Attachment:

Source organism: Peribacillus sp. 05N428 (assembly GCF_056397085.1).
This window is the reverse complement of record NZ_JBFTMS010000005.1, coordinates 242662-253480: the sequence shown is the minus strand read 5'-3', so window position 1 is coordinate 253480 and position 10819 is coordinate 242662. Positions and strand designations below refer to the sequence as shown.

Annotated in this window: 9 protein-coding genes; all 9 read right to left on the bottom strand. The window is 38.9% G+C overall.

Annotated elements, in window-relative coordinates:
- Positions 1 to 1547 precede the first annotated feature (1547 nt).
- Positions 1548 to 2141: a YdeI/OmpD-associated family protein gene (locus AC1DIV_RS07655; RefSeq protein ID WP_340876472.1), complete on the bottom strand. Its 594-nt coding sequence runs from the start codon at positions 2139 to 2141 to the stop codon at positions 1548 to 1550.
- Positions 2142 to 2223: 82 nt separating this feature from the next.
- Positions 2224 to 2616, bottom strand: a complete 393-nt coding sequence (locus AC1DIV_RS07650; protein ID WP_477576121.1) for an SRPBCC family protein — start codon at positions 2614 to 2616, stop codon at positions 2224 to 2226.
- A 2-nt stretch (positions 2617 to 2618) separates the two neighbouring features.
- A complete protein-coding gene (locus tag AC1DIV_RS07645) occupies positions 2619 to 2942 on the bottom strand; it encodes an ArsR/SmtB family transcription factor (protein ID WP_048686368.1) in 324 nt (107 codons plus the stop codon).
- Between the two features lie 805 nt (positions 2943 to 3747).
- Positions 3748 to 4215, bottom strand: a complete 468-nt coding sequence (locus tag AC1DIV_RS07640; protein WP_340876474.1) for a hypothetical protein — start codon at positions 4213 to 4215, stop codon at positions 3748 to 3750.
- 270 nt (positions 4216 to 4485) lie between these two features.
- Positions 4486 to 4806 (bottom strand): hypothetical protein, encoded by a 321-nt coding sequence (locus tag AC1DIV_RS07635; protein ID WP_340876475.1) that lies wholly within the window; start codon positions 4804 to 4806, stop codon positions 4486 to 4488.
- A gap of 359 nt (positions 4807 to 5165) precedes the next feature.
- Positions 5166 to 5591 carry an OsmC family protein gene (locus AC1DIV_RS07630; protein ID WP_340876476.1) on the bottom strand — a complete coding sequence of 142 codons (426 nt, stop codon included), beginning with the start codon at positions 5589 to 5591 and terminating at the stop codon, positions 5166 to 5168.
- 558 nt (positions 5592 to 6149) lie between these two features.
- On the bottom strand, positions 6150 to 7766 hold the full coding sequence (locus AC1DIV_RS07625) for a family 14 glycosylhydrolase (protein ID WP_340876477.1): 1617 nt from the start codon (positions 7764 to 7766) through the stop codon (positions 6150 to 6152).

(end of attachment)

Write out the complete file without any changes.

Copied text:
Source organism: Peribacillus sp. 05N428 (assembly GCF_056397085.1).
This window is the reverse complement of record NZ_JBFTMS010000005.1, coordinates 242662-253480: the sequence shown is the minus strand read 5'-3', so window position 1 is coordinate 253480 and position 10819 is coordinate 242662. Positions and strand designations below refer to the sequence as shown.

Annotated in this window: 9 protein-coding genes; all 9 read right to left on the bottom strand. The window is 38.9% G+C overall.

Annotated elements, in window-relative coordinates:
- Positions 1 to 1547 precede the first annotated feature (1547 nt).
- Positions 1548 to 2141: a YdeI/OmpD-associated family protein gene (locus AC1DIV_RS07655; RefSeq protein ID WP_340876472.1), complete on the bottom strand. Its 594-nt coding sequence runs from the start codon at positions 2139 to 2141 to the stop codon at positions 1548 to 1550.
- Positions 2142 to 2223: 82 nt separating this feature from the next.
- Positions 2224 to 2616, bottom strand: a complete 393-nt coding sequence (locus AC1DIV_RS07650; protein ID WP_477576121.1) for an SRPBCC family protein — start codon at positions 2614 to 2616, stop codon at positions 2224 to 2226.
- A 2-nt stretch (positions 2617 to 2618) separates the two neighbouring features.
- A complete protein-coding gene (locus tag AC1DIV_RS07645) occupies positions 2619 to 2942 on the bottom strand; it encodes an ArsR/SmtB family transcription factor (protein ID WP_048686368.1) in 324 nt (107 codons plus the stop codon).
- Between the two features lie 805 nt (positions 2943 to 3747).
- Positions 3748 to 4215, bottom strand: a complete 468-nt coding sequence (locus tag AC1DIV_RS07640; protein WP_340876474.1) for a hypothetical protein — start codon at positions 4213 to 4215, stop codon at positions 3748 to 3750.
- 270 nt (positions 4216 to 4485) lie between these two features.
- Positions 4486 to 4806 (bottom strand): hypothetical protein, encoded by a 321-nt coding sequence (locus tag AC1DIV_RS07635; protein ID WP_340876475.1) that lies wholly within the window; start codon positions 4804 to 4806, stop codon positions 4486 to 4488.
- A gap of 359 nt (positions 4807 to 5165) precedes the next feature.
- Positions 5166 to 5591 carry an OsmC family protein gene (locus AC1DIV_RS07630; protein ID WP_340876476.1) on the bottom strand — a complete coding sequence of 142 codons (426 nt, stop codon included), beginning with the start codon at positions 5589 to 5591 and terminating at the stop codon, positions 5166 to 5168.
- 558 nt (positions 5592 to 6149) lie between these two features.
- On the bottom strand, positions 6150 to 7766 hold the full coding sequence (locus AC1DIV_RS07625) for a family 14 glycosylhydrolase (protein ID WP_340876477.1): 1617 nt from the start codon (positions 7764 to 7766) through the stop codon (positions 6150 to 6152).